Does the Blue Jays bullpen absolutely need an upgrade at the trade deadline?

As we edge ever closer to the Aug. 1 trade deadline, it can be reasoned that the Toronto Blue Jays bullpen is doing just fine as it is.
Houston Astros v Toronto Blue Jays
Houston Astros v Toronto Blue Jays / Vaughn Ridley/GettyImages

Despite currently being well-placed in a wild card spot, the Blue Jays have still arguably underachieved up to this point of the season. When considering the talent at their disposal, the team has certainly been too inconsistent at times.

One area of the team where this inconsistency does not extend to however, is the bullpen. In fact, the relievers are one of the better units in all of baseball.

Up to and including July 23, the Blue Jays' bullpen is ranked tied-eighth in the Majors in ERA and sixth in WHIP. They are also third in saves, tied second-lowest in walks and tied-ninth in batting average.

Why bullpen depth has been considered

Despite this consistency and strength, there has been talk about the Blue Jays strengthening their bullpen ahead of the Aug. 1 trade deadline. The sentiment was that quality depth was still necessary.

This was influenced in part, by the poor form of relievers such as Mitch White and Adam Cimber, as well as the decision to cut ties with Anthony Bass. Injuries have also been a concern, including Cimber and Zach Pop.

The injury factor became more of a concern, when closer Jordan Romano left the All-Star Game with back tightness. If anything though, his absence provided an opportunity for the Blue Jays bullpen to prove themselves.

With the Blue Jays wanting to give Romano as much time as possible to recover, he sat out the Diamondbacks series. And the rest of the bullpen came through with flying colours, save for a sadly predictable exception.

No Romano - no problem (mostly)

The Blue Jays bullpen pitched a collective 11.0 innings during the three-game set, allowing seven hits and four earned runs in the process. They also struck out 14 batters, while walking seven.

The only time the bullpen struggled, was during the series finale on Sunday, The Blue Jays entered the ninth inning with a 7-2 advantage and felt this was the best time to put White in.

However, any attempt to have this boost White's confidence went terribly wrong. He allowed three earned runs as the Diamondacks climbed to within 7-5, and Erik Swanson had to come in to get the final out.

As much as the Blue Jays missed Romano, Swanson knows there is a lot of talent in the bullpen. As per Shi Davidi of Sportsnet, he said:

"It sucks that we were without (Romano) but he has to take care of himself and make sure he's ready for the long haul. I feel like the bullpen that we have is set up pretty well to cover something like that … the amount of guys able to throw leverage innings, the trust this coaching staff has in each and every one of us down there, you've seen it as the season has unfolded. You have guys able to throw in any situation and I think every single one of us down there are comfortable with whoever going in any situation. The type of diversity we have in that bullpen is a real positive."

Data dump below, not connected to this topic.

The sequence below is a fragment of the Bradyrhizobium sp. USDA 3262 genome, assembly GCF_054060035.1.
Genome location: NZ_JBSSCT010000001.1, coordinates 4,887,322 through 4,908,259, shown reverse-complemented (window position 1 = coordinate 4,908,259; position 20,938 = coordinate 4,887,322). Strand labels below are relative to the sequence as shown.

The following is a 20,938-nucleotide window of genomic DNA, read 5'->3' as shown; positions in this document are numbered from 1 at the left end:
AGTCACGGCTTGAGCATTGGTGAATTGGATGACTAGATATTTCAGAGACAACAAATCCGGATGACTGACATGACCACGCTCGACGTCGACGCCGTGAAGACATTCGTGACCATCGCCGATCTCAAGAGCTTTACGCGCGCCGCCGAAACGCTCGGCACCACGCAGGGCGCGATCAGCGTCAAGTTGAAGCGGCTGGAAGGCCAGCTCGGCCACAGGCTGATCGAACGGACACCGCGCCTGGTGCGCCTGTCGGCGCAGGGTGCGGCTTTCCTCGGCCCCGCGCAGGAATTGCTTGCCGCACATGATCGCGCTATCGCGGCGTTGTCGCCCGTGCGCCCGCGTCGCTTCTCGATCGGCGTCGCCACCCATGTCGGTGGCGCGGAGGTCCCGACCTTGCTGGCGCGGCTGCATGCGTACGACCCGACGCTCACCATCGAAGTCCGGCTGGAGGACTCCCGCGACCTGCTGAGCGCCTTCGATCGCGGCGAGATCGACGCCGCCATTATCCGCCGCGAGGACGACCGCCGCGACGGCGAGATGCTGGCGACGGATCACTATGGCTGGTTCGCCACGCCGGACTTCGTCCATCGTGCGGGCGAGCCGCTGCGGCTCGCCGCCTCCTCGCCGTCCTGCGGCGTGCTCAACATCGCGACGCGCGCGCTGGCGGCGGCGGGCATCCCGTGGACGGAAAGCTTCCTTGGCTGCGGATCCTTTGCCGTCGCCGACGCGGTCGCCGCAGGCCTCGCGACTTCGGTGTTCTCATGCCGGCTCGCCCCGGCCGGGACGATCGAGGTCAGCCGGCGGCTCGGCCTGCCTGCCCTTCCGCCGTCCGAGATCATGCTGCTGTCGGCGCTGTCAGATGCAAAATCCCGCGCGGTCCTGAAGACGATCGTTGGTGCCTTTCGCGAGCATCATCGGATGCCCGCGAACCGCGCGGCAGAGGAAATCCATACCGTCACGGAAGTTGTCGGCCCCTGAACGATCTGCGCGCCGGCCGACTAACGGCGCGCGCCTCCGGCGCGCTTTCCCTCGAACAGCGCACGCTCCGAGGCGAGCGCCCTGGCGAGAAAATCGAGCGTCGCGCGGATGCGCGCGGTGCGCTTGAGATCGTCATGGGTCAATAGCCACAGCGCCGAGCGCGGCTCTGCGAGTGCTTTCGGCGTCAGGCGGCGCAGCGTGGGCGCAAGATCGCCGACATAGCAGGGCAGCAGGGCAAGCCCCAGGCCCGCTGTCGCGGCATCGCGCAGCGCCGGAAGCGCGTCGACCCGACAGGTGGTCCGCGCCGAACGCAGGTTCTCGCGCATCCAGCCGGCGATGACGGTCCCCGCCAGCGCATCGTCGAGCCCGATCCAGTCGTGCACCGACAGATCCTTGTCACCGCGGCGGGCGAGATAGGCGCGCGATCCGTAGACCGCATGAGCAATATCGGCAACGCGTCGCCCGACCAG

You can certainly appreciate this mindset, when you have the likes of Tim Mayza, Nate Pearson, Trevor Richards and Swanson himself. As per Keegan Matheson of, manager John Schneider said:

"They feed off one another. They’re really aware of what they’re doing and they’re taking pride in what they’re doing. When you have a good team and a good bullpen, it’s a luxury to put those guys out there. We love our starters, too, but we love how they’re picking one another up."

Bullpen necessity highlighted by short starts

In reference to the starters, the importance of the bullpen was highlighted on the Sunday due to Yusei Kikuchi only going 4.2 innings. Once more save for White, the relievers did their job.

The bullpen was called upon early again, for the opening game of the most recent series versus the Padres. Alek Manoah had a disastrous second outing since his return to the Majors, which only lasted 3.0 innings.

Pearson came in first and pitched two innings, giving up two earned runs in the process. In fairness though, this was one of just a few poor performances in what has been an excellent season for him.

Jay Jackson entered next and did his job in throwing two scoreless innings, before it was time for the latest White (rhymes with hit) show. He gave up three hits and three earned runs in two innings, to cement the Blue Jays' 9-1 loss to the Padres.

Even though the Blue Jays also lost the second game of the series, the bullpen was back to its best. Yimi Garcia, Richards and Mayza combined to pitch 3.0 innings, striking out three while giving up just a trio of hits, zero walks and no runs in the 2-0 loss.

The Blue Jays managed to salvage something by winning the series finale 4-0. Mayza and Swanson each threw an inning, combining to give up just the one hit in the process. (Although they did both allow a walk.)

Good news now and in the near future

However, one of the biggest cheers of the day came for Romano, in his first action since the All-Star Break. He did allow one hit, but he took just nine pitches to record the final three outs of the game.

As well as the return of Romano, there is more positive news on the horizon. Pop was recently optioned to Triple-A Buffalo, as he continues his recovery from the hamstring injury he sustained in early May.

Additionally, there is the prospect of Chad Green returning from Tommy John surgery in early August. He has yet to pitch for the Blue Jays since signing with them, but his career 3.17 ERA and 1.022 WHIP are worthy of note.

Overall, you can appreciate if the Blue Jays don't want to stop at just acquiring Génesis Cabrera. However, the relievers are doing just fine as they are, with more pressing issues to consider ahead of the trade deadline.